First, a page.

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Wednesday, 17 November 1976

Mr SINCLAIR (NEW ENGLAND, NEW SOUTH WALES) (Minister for Primary Industry) -I am delighted to see that the honourable gentleman has an interest in the beef industry. I rather suspect that his inclinations are not particularly sympathetic, but that is no more than one would be expecting of members of the Opposition. It is equally true that during the time the Labor Party was in government some quite significant arbitrary changes were made to the tariff system without regard to employment, without regard to investment and without regard to the Australian economy. That practice has not been followed since we have been in government. We have ensured significantly that when there is to be any variation to assistance the Industries Assistance Commission has an opportunity to submit a recommendation to the Government. With respect to the motor vehicle industry, as indeed with every other industry, when imports are to be varied or when tariff rates are to be changed there is a reference, after which the decision is taken by the Government.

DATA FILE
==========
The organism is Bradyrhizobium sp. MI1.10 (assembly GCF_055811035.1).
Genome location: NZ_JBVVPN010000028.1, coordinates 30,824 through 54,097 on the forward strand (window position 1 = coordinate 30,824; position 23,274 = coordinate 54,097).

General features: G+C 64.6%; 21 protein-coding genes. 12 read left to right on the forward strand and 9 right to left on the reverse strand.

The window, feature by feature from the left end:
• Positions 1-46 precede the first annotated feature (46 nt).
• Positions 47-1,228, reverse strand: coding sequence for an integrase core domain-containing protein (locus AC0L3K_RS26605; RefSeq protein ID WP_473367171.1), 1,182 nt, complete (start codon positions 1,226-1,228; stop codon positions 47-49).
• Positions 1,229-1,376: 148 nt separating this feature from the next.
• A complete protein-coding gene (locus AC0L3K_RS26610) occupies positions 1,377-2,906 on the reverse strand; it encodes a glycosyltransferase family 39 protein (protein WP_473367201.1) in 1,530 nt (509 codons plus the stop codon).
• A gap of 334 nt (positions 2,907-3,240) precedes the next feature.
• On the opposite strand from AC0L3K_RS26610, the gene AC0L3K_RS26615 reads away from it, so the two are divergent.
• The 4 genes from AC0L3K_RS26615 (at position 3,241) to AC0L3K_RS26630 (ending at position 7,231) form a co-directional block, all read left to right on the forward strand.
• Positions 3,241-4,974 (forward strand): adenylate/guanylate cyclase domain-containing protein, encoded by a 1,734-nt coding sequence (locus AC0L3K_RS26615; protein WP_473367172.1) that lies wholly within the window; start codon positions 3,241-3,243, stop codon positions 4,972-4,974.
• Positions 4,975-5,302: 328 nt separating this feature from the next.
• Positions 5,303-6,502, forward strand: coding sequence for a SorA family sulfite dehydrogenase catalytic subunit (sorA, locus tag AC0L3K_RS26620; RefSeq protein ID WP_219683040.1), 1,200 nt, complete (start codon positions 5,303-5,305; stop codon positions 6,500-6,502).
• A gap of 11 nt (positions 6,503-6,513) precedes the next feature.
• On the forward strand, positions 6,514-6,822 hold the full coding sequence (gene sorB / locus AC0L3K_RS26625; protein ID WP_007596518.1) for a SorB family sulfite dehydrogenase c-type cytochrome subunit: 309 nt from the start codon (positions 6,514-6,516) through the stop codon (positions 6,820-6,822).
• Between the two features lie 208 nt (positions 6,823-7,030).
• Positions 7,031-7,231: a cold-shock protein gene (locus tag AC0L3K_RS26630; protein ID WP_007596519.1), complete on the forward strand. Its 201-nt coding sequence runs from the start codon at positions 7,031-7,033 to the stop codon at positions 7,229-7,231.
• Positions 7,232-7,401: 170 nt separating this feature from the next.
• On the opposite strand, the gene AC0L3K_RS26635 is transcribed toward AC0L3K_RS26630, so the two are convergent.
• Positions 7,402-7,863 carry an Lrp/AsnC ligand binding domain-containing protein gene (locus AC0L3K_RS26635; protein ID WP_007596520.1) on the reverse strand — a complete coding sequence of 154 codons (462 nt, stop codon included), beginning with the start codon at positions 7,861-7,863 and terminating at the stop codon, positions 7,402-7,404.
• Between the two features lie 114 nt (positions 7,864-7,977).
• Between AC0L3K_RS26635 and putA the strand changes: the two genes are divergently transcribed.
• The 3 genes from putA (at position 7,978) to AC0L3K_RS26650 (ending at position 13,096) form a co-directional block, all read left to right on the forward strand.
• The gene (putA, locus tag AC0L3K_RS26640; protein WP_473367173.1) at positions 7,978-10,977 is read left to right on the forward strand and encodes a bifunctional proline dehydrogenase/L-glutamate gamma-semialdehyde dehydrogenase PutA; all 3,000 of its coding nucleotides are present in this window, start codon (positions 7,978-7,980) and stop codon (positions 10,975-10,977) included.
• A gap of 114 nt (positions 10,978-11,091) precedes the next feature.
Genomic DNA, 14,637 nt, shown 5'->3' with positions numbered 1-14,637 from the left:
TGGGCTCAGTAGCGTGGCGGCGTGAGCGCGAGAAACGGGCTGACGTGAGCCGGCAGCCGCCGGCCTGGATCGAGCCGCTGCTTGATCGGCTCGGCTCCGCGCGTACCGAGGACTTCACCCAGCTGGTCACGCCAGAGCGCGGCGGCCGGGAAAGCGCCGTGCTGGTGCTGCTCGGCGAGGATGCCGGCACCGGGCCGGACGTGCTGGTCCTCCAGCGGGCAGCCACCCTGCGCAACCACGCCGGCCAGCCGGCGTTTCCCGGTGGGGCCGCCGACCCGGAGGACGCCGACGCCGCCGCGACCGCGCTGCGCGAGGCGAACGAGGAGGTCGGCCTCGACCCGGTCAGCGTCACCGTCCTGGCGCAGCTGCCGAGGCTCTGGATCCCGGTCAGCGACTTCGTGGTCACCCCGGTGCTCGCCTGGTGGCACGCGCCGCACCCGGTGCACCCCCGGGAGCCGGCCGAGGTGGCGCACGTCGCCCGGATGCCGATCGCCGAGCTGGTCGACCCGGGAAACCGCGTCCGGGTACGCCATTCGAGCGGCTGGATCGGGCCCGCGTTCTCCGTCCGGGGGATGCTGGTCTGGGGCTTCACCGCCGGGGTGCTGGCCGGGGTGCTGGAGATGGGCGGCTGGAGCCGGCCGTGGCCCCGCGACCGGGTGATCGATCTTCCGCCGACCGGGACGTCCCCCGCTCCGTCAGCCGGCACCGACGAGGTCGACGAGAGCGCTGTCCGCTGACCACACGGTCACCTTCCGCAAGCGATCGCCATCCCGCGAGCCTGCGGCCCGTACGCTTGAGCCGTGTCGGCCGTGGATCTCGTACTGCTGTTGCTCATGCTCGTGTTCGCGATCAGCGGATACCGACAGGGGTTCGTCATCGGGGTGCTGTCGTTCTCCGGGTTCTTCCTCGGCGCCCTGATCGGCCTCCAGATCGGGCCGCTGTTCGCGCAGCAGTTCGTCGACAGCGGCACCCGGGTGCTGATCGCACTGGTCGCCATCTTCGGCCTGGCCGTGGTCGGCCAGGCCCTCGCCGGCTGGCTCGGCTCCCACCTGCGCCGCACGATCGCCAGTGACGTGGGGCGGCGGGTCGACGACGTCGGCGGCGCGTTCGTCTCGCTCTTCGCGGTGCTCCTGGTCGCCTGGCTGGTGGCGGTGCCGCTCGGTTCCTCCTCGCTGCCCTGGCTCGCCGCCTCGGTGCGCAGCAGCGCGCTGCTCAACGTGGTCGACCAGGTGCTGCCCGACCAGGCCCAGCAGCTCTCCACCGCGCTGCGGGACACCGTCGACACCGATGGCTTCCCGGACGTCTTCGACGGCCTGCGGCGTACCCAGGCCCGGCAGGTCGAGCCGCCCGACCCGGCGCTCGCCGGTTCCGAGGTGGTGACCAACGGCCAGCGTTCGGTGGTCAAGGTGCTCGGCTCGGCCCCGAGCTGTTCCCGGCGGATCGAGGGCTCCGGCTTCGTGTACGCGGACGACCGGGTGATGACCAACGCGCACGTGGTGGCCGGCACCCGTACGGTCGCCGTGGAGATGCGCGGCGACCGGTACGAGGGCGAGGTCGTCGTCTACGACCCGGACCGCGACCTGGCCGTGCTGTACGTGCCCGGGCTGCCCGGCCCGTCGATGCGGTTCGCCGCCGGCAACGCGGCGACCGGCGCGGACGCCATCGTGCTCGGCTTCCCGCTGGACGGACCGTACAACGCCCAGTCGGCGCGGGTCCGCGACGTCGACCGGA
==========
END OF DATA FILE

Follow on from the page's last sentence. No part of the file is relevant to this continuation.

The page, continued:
In the instance of the variation of beef quotas, on the other hand, the Japanese Government, with minimal notice, has made what appears to be a very significant change in the quantum of beef which is expected to be imported into Japan during the first 6 months of 1977. That particular change was made, of course, without any public inquiry and without consideration, as is given in the public forum of the IAC, to the points of view of domestic consumers in Japan or other interests within Japan, be they producers or otherwise. The change was made on an entirely political basis. Our concern is that Australian producers should not be prejudiced in that way by actions of that sort. It is for that reason that I responded as I did in the House yesterday and suggested that we would need to consider a renegotiation of the Australia- Japan Fisheries Agreement. It is for that reason that we hope the letter and intent of the Japanese-Australian agreement of cooperation and friendship might be applied to ensure a continuity of access to the maximum degree not only of Japanese products to Australia but also of Australian products, particularly agricultural products, to Japan.

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